Cleveland: Market in Hang On and Wait Mode
Cotton trading held to the 68-69 cent trading level all week, as the December futures contract found limited support from demand as well as strong signals that 2017 production would come in solidly below the current USDA estimate.
Given the market’s ability to hold the 68 cent plus trading mark suggests the current 65-70 cent trading range should hold into the release of the next WASDE report on October 12. That is almost two full trading weeks away and will allow for an additional two weekly sales reports. However, the good progress of the foreign crops will likely keep the New York futures contract under pressure, with a bias of a slightly lower price level. The market is creeping lower and heading for the 67-68 cent trading spread. It should be expected to see a very, very gradual deterioration off the weekly settlement of 68.45.
USDA enumerators will be in cotton fields across the U.S., as crop conditions and yield estimates are measures as of October 1. Certainly the past two weeks have been unkind across most of the U.S. crop, as either moisture or cool temperatures have added to plant stress. Those conditions will be more widespread than wished during the coming two weeks, but the crop is still clinging to a production estimate of 19.7 to 20.2 million bales. Significant adjustments should be expected in the Southwest and Mid-South estimates, and even some changes in the Southeast crop.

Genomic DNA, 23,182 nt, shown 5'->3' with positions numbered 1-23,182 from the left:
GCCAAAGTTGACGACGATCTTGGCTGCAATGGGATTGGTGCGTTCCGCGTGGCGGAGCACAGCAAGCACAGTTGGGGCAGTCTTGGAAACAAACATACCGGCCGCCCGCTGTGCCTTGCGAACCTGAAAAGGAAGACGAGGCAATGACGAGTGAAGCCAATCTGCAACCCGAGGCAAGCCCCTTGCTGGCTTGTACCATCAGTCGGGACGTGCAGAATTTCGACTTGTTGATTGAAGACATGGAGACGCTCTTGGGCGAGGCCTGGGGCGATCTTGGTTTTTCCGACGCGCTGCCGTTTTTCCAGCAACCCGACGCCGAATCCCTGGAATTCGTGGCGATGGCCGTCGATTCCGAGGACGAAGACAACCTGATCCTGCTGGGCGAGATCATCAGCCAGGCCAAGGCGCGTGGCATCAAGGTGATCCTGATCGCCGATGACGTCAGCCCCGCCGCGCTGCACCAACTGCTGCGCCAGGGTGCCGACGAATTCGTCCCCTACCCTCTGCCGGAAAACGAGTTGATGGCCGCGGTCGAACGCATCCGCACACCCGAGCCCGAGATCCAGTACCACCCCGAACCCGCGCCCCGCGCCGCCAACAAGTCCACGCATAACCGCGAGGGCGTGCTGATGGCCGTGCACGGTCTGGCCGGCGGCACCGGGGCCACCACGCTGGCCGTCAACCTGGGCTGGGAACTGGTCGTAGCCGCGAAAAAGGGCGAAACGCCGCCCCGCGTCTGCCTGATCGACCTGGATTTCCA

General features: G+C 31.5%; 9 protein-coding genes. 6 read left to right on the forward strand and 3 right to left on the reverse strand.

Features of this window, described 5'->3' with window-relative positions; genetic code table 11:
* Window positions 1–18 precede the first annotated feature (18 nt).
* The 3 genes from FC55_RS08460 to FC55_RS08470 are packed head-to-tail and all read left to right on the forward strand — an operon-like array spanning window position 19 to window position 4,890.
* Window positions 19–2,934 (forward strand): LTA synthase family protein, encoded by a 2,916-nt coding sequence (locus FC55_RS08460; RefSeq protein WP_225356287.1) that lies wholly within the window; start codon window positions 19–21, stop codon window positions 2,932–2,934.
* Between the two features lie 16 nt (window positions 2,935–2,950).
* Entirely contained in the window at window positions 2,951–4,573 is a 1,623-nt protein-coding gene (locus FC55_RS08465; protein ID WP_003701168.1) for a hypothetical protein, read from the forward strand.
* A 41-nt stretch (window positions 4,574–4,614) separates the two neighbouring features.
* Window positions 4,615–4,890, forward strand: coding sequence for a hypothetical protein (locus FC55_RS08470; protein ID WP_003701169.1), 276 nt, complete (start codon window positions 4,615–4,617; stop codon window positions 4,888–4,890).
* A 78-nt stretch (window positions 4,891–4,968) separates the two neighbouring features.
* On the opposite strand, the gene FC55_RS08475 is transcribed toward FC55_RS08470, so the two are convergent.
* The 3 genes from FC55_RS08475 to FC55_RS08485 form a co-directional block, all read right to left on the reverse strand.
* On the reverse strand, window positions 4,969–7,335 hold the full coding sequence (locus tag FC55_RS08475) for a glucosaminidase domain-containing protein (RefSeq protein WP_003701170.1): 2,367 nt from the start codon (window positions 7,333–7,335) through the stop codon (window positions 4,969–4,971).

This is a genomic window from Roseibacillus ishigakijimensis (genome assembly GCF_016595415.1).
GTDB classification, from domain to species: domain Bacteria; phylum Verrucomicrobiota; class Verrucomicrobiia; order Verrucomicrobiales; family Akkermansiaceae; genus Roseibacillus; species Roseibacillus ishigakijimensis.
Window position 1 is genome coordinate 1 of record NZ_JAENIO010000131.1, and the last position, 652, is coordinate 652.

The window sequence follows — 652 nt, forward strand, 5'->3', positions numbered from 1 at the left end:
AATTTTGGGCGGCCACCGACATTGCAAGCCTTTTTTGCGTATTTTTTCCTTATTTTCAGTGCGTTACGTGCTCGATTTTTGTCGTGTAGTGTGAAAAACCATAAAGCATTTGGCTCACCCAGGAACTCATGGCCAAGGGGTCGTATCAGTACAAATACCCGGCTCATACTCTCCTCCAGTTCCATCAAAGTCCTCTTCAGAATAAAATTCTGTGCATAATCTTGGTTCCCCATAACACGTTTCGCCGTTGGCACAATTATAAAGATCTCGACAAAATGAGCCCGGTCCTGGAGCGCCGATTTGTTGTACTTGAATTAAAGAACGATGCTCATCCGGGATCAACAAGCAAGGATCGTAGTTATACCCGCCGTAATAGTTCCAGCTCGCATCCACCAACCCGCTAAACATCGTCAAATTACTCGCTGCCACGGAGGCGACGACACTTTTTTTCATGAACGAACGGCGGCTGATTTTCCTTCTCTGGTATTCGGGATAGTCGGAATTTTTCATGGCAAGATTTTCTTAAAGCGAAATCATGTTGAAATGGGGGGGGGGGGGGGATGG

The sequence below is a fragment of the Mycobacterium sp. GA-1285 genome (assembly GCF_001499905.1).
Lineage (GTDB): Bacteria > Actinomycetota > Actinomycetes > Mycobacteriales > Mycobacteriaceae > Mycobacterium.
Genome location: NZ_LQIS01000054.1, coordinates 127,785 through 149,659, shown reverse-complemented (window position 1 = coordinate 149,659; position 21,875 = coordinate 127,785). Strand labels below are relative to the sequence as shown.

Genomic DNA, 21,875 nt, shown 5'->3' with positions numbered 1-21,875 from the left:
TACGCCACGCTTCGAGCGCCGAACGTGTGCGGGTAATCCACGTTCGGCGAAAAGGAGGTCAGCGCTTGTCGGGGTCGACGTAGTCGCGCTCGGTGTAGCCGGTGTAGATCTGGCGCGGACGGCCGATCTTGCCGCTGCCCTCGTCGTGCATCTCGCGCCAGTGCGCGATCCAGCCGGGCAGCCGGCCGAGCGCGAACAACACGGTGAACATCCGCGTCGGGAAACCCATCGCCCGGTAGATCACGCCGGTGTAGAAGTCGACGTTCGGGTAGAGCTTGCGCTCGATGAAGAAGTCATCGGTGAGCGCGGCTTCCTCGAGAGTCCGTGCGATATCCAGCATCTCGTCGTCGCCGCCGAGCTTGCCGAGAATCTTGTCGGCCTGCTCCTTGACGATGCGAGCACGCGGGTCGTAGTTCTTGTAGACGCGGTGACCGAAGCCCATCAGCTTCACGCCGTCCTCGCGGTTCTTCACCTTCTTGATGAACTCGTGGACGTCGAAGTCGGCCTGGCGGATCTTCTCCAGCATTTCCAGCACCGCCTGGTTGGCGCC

Textile mills were slightly supportive of the market, as a limited number of price fixations were made and, thus, brought about a slight reduction in the spot month On Call Sales. However, unfixed On Call Sales are still massive, and this demand level will continue to support December against bearish crop size estimates or any additional bearish carryover estimates. The ratio of call sales to call purchases is a bit less than 1.5-to-1, but typically the ratio for the December contract can be 1-to-2. Therefore, the current ratio simply being positive – small as it is – is taken as supportive to the market.
Export sales continue very strong, with emphasis on “strong” and not “very strong.” Sales, even at this week’s 209,800 RB of upland and Pima combined, do not sufficiently project to the current USDA estimate of 14.9 million bales. Granted, earlier sales had previously pushed the current level of sales to 52% of the USDA projection. Yet, sales for the next marketing year were minimal, and – while only one observation – it should be viewed as posing a risk for maintaining the current export pace.
One bullish element continues to be the Chinese reserve sale. The sale was fully subscribed at week’s end and has exceeded last year’s offtake by 2.46 million bales, with one more day remaining in the yearly sale period. This year’s sale period was eight weeks longer than in 2016. Total sales to date have been 14,674,281 bales. Thus, 2017 sales should be about 14.8 million bales.
The market has been very diligent in its efforts to hold 69 cents, but possibly the 67-68 cent level will become its resting place for another month. The long range weather forecast does not bode well for the U.S. harvest. Thus, longer term, prices will have the opportunity to improve.
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